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Economy in Brief

German Orders Take A Strong Hold On Growth
by Robert Brusca May 06, 2010

In March German orders spurted beyond expectations rising by 5% after being flat in February. Foreign orders built on a 1.7% gain in February rising by 4.7% in March. Domestic orders spurted by 5.4% coming off a 1.7% decline in February. Over three months domestic and foreign orders are growing at almost identical 48% compounded growth rates; over six month their growth is clearly identical as well. Yr/Yr foreign orders are stronger, rising by 29% compared to nearly 23% for domestic orders. German orders are strong no matter how you slice them. But not all sectors are strong.

Consumer orders remain mixed in Germany. Consumer durables goods orders did better in March by reducing the pace at which they declined to -0.7% from -2.4% in February. Consumer durable goods orders are rising over three months, however, at a compounded annual rate pace of just 3.7%, up from 1.8% over six months. Consumer nondurables orders spiked by 5.4% in March, after dropping by 2.2% in February. They are still declining at an 8.2% annual rate over three months, however.

Capital goods are the backbone of the German recovery. Those orders rose by 2.4% in March after rising by 0.5% in February. Over three months capital goods orders are rising at a 24.7% pace up from an 11.7% pace over six months and from 6.7% Yr/Yr.

Intermediate goods orders also rose in March making gains of 2.8% after edging lower by 0.3% in February. Intermediate goods orders spurted at a 21% annual rate over three months compared to rising at a 10% over three months.

Manufacturing sales also were strong in March and their sequential growth rates show persisting strength.

On balance German orders were an upside surprise. The strength remains in the industrial sector with consumer goods starting to break out of their declining ways but still not clearly shaking off the lethargy. Orders grew at a 28% annualized rate in the quarter while sales grew at a 5% pace.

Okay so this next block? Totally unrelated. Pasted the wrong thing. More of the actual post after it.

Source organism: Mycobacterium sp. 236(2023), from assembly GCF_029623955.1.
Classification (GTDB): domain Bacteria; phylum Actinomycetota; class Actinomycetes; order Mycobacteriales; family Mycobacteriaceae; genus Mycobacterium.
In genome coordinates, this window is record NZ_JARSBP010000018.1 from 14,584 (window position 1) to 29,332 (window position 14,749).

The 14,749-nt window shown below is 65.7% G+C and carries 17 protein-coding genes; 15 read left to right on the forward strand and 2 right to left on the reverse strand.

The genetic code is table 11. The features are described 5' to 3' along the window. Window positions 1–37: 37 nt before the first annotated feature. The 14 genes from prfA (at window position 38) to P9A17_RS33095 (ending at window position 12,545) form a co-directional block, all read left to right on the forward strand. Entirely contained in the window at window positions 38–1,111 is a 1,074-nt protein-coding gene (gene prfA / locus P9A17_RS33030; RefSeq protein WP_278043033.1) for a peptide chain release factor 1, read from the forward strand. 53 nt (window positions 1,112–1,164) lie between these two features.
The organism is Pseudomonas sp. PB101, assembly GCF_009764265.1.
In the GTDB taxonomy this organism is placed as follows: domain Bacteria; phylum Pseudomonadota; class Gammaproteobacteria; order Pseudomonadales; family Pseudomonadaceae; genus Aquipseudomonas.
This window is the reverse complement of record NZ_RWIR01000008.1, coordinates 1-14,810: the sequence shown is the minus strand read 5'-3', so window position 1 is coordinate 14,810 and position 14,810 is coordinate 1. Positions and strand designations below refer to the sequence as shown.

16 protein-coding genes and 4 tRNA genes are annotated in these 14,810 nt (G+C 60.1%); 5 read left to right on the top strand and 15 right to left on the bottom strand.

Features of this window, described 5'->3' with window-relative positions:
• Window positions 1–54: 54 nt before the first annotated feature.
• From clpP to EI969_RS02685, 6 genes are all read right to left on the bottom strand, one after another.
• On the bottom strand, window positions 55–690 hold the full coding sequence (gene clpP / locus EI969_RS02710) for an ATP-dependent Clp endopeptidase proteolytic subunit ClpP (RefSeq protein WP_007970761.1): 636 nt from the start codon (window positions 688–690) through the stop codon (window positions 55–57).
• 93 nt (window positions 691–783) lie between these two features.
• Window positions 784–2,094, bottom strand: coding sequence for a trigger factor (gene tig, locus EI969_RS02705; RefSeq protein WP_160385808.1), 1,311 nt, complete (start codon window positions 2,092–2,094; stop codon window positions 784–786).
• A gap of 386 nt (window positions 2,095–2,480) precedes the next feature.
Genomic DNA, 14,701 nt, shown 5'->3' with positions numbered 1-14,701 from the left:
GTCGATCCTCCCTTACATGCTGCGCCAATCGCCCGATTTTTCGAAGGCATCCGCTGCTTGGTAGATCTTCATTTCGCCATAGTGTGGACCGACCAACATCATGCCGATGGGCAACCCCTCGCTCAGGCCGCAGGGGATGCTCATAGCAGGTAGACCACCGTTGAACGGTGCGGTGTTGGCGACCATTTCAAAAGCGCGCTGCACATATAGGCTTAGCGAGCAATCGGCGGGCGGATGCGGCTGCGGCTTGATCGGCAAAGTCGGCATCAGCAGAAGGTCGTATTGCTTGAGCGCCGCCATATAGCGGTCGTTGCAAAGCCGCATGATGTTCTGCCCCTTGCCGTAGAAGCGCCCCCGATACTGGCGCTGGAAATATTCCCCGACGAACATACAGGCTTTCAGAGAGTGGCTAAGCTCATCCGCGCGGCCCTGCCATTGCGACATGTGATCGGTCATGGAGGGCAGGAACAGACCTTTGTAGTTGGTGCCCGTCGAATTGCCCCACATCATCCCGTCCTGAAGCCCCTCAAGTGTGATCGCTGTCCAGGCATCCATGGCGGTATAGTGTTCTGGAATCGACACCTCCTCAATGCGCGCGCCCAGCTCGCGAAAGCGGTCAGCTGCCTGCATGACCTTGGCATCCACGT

The weakening euro is going to help cement these trends as long as the financial problems in Greece do not spread too much and damp growth in the e-Zone and the surrounding environs. Right now tensions are running high as Moody’s warned on potential banking sector problems as banks hold a lot of government bonds and it is some of the debt-ridden European government‘s that issued those bonds that are under ratings pressure. If debt reschedulings were to occur there could be losses pushed onto bond holders and slapped onto bank balance sheets. In its meeting today the ECB held rates steady but that was all it held steady. So far it is not willing to do nay more, much to the markets consternation. Nervousness in the European markets is clear. The potential for knock-on effects even to an economy like Germany that seems to be doing so well is a real risk.

German Orders and Sales By Sector and Origin
Real and SA % M/M % Saar
  Mar-10 Feb-10 Jan-10 3-MO 6-Mo 12-Mo YrAgo QTR-2-Date
Total Orders 5.0% 0.0% 5.2% 49.1% 22.1% 26.0% -32.8% 28.5%
Foreign 4.7% 1.7% 3.8% 48.7% 21.9% 29.0% -36.2% 28.5%
Domestic 5.4% -1.7% 6.7% 48.9% 22.0% 22.8% -28.6% 28.2%
Real Sector Sales
MFG/Mining 2.9% -0.2% 1.2% 16.3% 7.8% 8.5% -21.8% 5.6%
 Consumer 4.6% -2.1% -4.0% -6.8% -3.5% 2.5% -11.3% -6.8%
 Cons Durables -0.7% -2.4% 4.1% 3.7% 1.8% 5.4% -22.7% 6.4%
 Cons Non-Durable 5.4% -2.2% -5.0% -8.2% -4.2% 2.1% -9.4% -8.6%
Captial Gds 2.4% 0.5% 2.6% 24.7% 11.7% 6.7% -24.5% 12.9%
Intermediate Gds 2.8% -0.3% 2.3% 21.0% 10.0% 15.2% -24.4% 4.6%
All MFG-Sales 2.7% -0.2% 1.2% 15.7% 7.6% 8.3% -21.7% 5.3%
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